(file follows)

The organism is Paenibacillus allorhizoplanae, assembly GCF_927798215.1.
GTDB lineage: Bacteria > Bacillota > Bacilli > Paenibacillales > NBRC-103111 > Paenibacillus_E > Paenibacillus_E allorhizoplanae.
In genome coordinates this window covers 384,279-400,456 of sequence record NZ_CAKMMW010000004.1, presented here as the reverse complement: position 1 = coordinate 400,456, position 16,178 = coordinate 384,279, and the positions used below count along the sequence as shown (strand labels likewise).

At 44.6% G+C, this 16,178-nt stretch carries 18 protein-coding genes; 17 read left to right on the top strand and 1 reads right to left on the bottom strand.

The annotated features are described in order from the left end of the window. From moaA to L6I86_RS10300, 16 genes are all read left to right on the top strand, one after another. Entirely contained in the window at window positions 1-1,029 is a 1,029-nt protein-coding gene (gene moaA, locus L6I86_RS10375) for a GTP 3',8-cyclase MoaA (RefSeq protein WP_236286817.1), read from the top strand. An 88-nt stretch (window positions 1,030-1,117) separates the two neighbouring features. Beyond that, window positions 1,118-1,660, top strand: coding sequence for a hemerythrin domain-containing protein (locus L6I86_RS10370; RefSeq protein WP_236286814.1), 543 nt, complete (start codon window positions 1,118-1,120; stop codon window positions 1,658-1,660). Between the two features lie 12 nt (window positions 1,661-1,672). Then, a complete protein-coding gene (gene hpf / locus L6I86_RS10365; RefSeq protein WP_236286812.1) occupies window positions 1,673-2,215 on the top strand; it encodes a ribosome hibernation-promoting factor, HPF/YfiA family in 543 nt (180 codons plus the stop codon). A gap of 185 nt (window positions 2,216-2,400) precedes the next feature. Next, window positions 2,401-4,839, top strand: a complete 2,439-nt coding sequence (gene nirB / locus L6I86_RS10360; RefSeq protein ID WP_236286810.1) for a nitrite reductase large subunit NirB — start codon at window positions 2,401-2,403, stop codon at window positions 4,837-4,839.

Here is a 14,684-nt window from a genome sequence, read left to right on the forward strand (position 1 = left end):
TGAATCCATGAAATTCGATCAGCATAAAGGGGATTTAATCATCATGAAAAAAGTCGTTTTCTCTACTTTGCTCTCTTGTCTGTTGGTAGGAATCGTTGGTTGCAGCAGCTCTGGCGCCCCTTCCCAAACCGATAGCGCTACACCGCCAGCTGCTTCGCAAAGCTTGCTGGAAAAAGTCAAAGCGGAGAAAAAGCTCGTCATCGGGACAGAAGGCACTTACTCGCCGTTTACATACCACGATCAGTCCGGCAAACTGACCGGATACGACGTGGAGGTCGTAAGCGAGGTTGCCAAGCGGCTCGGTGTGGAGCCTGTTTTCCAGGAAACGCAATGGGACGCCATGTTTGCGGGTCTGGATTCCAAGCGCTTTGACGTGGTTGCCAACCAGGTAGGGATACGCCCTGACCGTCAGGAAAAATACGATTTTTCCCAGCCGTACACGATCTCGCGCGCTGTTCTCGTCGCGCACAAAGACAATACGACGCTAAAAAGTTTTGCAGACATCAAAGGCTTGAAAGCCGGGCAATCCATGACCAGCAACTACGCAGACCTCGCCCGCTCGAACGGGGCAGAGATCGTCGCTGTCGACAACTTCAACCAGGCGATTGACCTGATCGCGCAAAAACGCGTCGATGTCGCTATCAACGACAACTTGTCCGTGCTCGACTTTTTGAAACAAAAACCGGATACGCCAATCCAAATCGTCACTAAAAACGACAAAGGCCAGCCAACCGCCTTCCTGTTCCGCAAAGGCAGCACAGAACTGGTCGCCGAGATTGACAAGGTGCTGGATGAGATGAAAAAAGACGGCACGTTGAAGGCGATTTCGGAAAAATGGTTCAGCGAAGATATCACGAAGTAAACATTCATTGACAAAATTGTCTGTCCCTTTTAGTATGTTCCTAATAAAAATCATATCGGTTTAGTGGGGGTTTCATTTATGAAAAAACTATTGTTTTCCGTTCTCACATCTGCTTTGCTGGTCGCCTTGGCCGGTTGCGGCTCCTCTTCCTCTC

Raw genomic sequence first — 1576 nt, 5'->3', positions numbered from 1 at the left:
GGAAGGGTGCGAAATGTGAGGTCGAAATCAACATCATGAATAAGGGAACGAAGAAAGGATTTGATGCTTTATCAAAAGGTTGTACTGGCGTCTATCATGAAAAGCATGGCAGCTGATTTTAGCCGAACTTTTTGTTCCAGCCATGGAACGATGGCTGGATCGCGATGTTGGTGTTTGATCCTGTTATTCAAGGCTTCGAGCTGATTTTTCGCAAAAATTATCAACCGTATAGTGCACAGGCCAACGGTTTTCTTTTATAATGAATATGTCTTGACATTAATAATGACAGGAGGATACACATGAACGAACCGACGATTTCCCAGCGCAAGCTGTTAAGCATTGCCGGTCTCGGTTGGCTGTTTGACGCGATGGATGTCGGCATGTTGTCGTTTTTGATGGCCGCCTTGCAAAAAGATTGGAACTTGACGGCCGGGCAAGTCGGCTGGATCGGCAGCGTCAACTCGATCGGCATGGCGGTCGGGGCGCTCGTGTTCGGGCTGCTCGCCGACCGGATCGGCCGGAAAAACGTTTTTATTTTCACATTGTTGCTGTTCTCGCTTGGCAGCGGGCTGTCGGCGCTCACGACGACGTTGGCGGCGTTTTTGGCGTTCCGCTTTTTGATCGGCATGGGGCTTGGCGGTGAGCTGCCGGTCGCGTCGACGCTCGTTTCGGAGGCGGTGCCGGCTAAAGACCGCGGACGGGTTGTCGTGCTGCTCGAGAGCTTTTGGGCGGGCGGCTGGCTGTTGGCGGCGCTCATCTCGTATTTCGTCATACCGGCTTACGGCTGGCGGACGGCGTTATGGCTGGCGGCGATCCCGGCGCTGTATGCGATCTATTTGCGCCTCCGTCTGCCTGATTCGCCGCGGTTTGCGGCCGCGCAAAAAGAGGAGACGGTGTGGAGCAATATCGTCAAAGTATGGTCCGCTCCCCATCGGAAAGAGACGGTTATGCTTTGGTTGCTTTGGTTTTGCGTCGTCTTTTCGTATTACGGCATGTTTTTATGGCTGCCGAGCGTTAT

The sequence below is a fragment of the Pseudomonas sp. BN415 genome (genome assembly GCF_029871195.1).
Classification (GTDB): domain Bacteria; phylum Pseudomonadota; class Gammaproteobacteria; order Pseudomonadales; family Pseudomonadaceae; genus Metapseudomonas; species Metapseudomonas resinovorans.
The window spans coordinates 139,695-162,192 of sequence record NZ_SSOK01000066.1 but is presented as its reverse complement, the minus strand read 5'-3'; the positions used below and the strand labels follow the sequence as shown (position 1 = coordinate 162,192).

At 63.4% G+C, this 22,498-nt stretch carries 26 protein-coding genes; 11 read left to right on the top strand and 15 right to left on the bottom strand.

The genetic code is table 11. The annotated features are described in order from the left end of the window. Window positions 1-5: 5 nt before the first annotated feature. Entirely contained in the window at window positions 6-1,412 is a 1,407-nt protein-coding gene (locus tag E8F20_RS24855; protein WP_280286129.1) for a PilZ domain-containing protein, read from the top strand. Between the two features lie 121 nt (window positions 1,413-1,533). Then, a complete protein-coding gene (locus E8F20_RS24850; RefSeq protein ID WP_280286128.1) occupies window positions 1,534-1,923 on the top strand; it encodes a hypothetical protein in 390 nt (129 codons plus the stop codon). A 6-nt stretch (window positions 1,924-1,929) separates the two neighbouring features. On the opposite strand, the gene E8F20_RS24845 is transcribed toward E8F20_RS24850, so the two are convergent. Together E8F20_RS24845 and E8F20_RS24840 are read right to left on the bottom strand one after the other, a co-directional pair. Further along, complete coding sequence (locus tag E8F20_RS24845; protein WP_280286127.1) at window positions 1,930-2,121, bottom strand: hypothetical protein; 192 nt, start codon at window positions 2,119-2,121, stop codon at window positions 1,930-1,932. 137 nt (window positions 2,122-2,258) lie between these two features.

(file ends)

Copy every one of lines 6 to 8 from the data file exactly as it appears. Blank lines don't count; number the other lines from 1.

Here is a 14,684-nt window from a genome sequence, read left to right on the forward strand (position 1 = left end):
TGAATCCATGAAATTCGATCAGCATAAAGGGGATTTAATCATCATGAAAAAAGTCGTTTTCTCTACTTTGCTCTCTTGTCTGTTGGTAGGAATCGTTGGTTGCAGCAGCTCTGGCGCCCCTTCCCAAACCGATAGCGCTACACCGCCAGCTGCTTCGCAAAGCTTGCTGGAAAAAGTCAAAGCGGAGAAAAAGCTCGTCATCGGGACAGAAGGCACTTACTCGCCGTTTACATACCACGATCAGTCCGGCAAACTGACCGGATACGACGTGGAGGTCGTAAGCGAGGTTGCCAAGCGGCTCGGTGTGGAGCCTGTTTTCCAGGAAACGCAATGGGACGCCATGTTTGCGGGTCTGGATTCCAAGCGCTTTGACGTGGTTGCCAACCAGGTAGGGATACGCCCTGACCGTCAGGAAAAATACGATTTTTCCCAGCCGTACACGATCTCGCGCGCTGTTCTCGTCGCGCACAAAGACAATACGACGCTAAAAAGTTTTGCAGACATCAAAGGCTTGAAAGCCGGGCAATCCATGACCAGCAACTACGCAGACCTCGCCCGCTCGAACGGGGCAGAGATCGTCGCTGTCGACAACTTCAACCAGGCGATTGACCTGATCGCGCAAAAACGCGTCGATGTCGCTATCAACGACAACTTGTCCGTGCTCGACTTTTTGAAACAAAAACCGGATACGCCAATCCAAATCGTCACTAAAAACGACAAAGGCCAGCCAACCGCCTTCCTGTTCCGCAAAGGCAGCACAGAACTGGTCGCCGAGATTGACAAGGTGCTGGATGAGATGAAAAAAGACGGCACGTTGAAGGCGATTTCGGAAAAATGGTTCAGCGAAGATATCACGAAGTAAACATTCATTGACAAAATTGTCTGTCCCTTTTAGTATGTTCCTAATAAAAATCATATCGGTTTAGTGGGGGTTTCATTTATGAAAAAACTATTGTTTTCCGTTCTCACATCTGCTTTGCTGGTCGCCTTGGCCGGTTGCGGCTCCTCTTCCTCTC

Raw genomic sequence first — 1576 nt, 5'->3', positions numbered from 1 at the left: